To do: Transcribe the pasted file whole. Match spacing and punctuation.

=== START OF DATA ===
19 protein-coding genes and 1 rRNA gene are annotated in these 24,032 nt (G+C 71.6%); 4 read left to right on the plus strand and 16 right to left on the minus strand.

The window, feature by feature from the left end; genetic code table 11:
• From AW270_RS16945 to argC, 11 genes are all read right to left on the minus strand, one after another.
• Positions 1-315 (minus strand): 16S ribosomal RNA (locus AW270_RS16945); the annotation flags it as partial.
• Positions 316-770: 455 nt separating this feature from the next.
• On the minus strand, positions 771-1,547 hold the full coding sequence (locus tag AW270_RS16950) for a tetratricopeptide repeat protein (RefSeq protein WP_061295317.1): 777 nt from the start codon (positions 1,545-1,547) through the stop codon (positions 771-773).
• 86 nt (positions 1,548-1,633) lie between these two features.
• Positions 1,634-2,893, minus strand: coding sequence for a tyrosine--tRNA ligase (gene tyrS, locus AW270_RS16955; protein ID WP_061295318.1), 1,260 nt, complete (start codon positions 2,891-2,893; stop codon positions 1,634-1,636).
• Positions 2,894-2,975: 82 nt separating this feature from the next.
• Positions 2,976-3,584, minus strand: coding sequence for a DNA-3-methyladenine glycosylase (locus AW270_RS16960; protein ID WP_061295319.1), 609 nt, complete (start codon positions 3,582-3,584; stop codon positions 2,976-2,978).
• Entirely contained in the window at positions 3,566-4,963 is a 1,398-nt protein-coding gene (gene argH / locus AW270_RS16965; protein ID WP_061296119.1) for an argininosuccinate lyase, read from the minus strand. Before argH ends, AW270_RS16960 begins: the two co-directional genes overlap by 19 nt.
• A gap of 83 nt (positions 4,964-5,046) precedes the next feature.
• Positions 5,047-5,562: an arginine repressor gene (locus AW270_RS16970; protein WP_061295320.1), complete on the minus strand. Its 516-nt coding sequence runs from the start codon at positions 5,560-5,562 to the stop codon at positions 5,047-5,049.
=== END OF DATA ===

19 protein-coding genes and 1 rRNA gene are annotated in these 24,032 nt (G+C 71.6%); 4 read left to right on the plus strand and 16 right to left on the minus strand.

The window, feature by feature from the left end; genetic code table 11:
• From AW270_RS16945 to argC, 11 genes are all read right to left on the minus strand, one after another.
• Positions 1-315 (minus strand): 16S ribosomal RNA (locus AW270_RS16945); the annotation flags it as partial.
• Positions 316-770: 455 nt separating this feature from the next.
• On the minus strand, positions 771-1,547 hold the full coding sequence (locus tag AW270_RS16950) for a tetratricopeptide repeat protein (RefSeq protein WP_061295317.1): 777 nt from the start codon (positions 1,545-1,547) through the stop codon (positions 771-773).
• 86 nt (positions 1,548-1,633) lie between these two features.
• Positions 1,634-2,893, minus strand: coding sequence for a tyrosine--tRNA ligase (gene tyrS, locus AW270_RS16955; protein ID WP_061295318.1), 1,260 nt, complete (start codon positions 2,891-2,893; stop codon positions 1,634-1,636).
• Positions 2,894-2,975: 82 nt separating this feature from the next.
• Positions 2,976-3,584, minus strand: coding sequence for a DNA-3-methyladenine glycosylase (locus AW270_RS16960; protein ID WP_061295319.1), 609 nt, complete (start codon positions 3,582-3,584; stop codon positions 2,976-2,978).
• Entirely contained in the window at positions 3,566-4,963 is a 1,398-nt protein-coding gene (gene argH / locus AW270_RS16965; protein ID WP_061296119.1) for an argininosuccinate lyase, read from the minus strand. Before argH ends, AW270_RS16960 begins: the two co-directional genes overlap by 19 nt.
• A gap of 83 nt (positions 4,964-5,046) precedes the next feature.
• Positions 5,047-5,562: an arginine repressor gene (locus AW270_RS16970; protein WP_061295320.1), complete on the minus strand. Its 516-nt coding sequence runs from the start codon at positions 5,560-5,562 to the stop codon at positions 5,047-5,049.